Avett Brothers show love to Huntington
HUNTINGTON, W.Va. — The Avett Brothers said they felt right at home back in the South, on Saturday night, performing at the Big Sandy Superstore Arena in Huntington, and at one point, Seth Avett declared, “There are so many fine people in West Virginia!”
The alt-bluegrass group, known for their honest and emotional lyrics, fronted by brothers Scott and Seth Avett played unrelentingly for nearly two hours, never lesing the intensity that draws their fans to see them time after time.
With Scott on banjo and harmonica, Seth on acoustic guitar and Bob Crawford on upright bass, the group opened their hybrid bluegrass-punk-folk-rock show with “Backwards With Time” from their 2004 EP “The Gleam.”
They continued on with several tracks from their most recent studio album, “I and Love and You” (2009), which was their first big-label release.
Thousands sang, clapped and danced along with the Avett’s rowdy stage performances of “Tin Man” and Kick Drum Heart.” Cellist Joe Kwan and new drummer, Jacob Edwards, helped to fuel the band’s fire.
Less rowdy, but just as intense, the band also performed from that album “January Wedding,” “Head full of Doubt/Road Full of Promise” and the title track “I and Love and You” against a backdrop of the Brooklyn Bridge.
“We’re having a good time,” said Scott. “There’s a lot of love in the room.”
The Avett Brothers also played a new song that has yet to be recorded, “Skin and Bones.”
Long-time fans of the group appreciated a full range of the group’s musical library. From the subdued, sweet melodies of “Sanguine” and “Bella Donna” to the raw, screaming and foot-stomping “Colorshow” and “Talk on Indolence.”
The Avett’s truly made it a family affair when they brought out their sister, Bonnie, to sing on the sentimental version of “Swept Away” and to play piano on “Go to Sleep.”
With a band like the Avett Brothers, that gets virtually no radio play, it is inspiring to some to hear the thousands in the crowd sing along to every song, no matter which album it comes from.
“This concert was better because they played more of their older music,” said Shana Lambert. The Huntington, W.Va. native said she had seen The Avett Brothers three or four times already.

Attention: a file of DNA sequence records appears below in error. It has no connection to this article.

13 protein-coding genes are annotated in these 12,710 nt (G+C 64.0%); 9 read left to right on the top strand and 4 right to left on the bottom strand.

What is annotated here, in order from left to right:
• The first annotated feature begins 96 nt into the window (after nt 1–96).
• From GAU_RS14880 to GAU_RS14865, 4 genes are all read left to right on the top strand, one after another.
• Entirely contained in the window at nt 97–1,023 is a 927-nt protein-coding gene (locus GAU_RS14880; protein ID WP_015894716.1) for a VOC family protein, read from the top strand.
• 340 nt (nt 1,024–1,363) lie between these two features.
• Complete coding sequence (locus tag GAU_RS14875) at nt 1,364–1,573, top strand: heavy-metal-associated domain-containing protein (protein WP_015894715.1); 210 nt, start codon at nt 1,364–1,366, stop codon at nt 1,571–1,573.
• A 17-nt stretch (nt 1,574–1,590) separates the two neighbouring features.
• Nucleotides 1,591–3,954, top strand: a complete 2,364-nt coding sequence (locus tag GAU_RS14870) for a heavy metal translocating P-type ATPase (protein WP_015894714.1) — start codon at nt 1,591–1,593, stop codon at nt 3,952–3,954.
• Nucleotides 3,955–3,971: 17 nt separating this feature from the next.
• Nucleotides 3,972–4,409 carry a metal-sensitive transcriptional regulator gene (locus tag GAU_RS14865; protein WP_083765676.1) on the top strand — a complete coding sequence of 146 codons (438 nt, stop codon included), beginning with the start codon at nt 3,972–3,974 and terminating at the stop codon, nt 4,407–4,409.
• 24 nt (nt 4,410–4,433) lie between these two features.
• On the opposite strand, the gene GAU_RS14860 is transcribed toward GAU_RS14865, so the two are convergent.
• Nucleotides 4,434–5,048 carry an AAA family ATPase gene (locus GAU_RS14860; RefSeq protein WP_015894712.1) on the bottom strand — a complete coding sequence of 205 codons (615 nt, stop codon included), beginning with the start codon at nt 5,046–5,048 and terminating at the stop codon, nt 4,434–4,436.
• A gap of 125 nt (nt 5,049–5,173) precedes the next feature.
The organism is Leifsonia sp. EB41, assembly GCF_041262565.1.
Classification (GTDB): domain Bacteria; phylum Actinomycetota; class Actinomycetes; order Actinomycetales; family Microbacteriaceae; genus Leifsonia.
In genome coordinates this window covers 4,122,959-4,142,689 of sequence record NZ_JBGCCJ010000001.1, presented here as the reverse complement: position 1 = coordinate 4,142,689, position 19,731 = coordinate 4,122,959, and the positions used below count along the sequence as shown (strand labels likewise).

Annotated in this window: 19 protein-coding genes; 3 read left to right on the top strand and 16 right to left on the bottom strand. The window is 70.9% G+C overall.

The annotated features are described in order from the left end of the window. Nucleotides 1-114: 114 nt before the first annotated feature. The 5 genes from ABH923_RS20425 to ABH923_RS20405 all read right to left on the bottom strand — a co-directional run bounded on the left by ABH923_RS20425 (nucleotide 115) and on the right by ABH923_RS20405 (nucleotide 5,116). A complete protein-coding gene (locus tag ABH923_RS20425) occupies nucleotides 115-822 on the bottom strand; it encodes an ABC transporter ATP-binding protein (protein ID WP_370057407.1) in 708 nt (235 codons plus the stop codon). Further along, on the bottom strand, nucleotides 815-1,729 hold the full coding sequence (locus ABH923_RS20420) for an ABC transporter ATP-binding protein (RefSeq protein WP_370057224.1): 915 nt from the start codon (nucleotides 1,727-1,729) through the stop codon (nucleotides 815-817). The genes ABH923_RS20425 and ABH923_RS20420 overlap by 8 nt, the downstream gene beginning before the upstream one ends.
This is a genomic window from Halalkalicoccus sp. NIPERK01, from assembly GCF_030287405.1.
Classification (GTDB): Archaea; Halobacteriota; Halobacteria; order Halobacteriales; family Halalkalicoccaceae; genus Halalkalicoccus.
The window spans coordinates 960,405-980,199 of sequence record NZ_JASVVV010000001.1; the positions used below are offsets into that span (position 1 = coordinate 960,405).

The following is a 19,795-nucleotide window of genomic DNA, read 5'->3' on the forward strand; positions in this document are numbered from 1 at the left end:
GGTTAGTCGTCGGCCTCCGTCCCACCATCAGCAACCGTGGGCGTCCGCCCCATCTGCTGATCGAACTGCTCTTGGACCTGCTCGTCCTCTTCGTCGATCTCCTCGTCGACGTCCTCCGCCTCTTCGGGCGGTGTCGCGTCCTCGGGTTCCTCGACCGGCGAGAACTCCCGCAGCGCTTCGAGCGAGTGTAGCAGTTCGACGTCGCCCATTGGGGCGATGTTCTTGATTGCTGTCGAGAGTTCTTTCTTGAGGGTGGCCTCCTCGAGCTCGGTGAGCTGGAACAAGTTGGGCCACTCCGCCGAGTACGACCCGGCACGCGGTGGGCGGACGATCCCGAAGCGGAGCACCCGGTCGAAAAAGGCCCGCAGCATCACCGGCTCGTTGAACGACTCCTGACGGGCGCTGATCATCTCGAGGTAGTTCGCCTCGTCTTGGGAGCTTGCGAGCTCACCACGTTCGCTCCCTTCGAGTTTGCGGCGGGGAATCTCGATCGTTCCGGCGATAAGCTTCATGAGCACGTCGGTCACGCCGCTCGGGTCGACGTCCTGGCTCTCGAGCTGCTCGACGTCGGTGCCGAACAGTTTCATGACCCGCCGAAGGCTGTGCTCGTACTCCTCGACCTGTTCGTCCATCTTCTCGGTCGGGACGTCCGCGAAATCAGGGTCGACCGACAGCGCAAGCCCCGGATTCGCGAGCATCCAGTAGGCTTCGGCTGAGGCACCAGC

“Very talented,” she said of the group.
Tyler Sturgeon, also from Huntington said, “I see them every time.”
Sturgeon said he has seen the Avetts six times, including their show at the Keith Albee Theater last October.
He said of Saturday’s show, “It was really good, probably better than the last time I saw them. I love them. They put on a real good show.”
Over the past 10 years, the group, out of Concord, N.C., has developed a following that has spread from their hometown, to across the country. Since their formation in 2001, the band has played festivals across the U.S. including Bonnaroo in Tennessee, Merlefest in North Carolina, Coachella in California, Hullabalou in Kentucky and even Appalachian Uprising in Scottown.
Many of their shows sell out, including this week’s two-night event at the Ryman Auditorium in Nashville, Tenn.
Devoted fans Sarah Arthur, Amelia Johnson and Lauren Thornberry, or “Team Avett,” from Lexington, Ky., celebrated their 25th Avett Brothers concert on Saturday. They have no plans to stop, as they will also be attending the show at the Ryman Auditorium.
“We’ve gone to like, Philadelphia, North Carolina, Atlanta, Tennessee, Virginia, Troy,” said Johnson.
Johnson said a friend who sent her a song to listen to introduced her to the band.
She then passed it along to Arthur and Thornberry.
“Then we went to see them once and we were hooked,” Johnson said.
As to why they keep returning time and again, Johnson said, “It’s different every time. And they’re really nice guys.”
All three agreed on their favorite song of the night, “Sanguine.”
“We’ve never heard it (live) before, they don’t play it a lot,” said Arthur.
Before the band left the stage (and returned for an encore), Seth thanked the crowd saying, “Thanks for being so sweet to us.”
And they did return for an encore as Seth replied, “I know we’ve got a couple more songs in us,” as the crowd roared.
They closed out the night with “Living of Love,” Pretty Girl from Cedar Lane” and an emotional and heartfelt “November Blue,” to which the crowd sang so loud, they almost covered up the band.
They left the stage a final time, Seth saying, “We’ll be back here as soon as we can. I wish we didn’t have to leave.”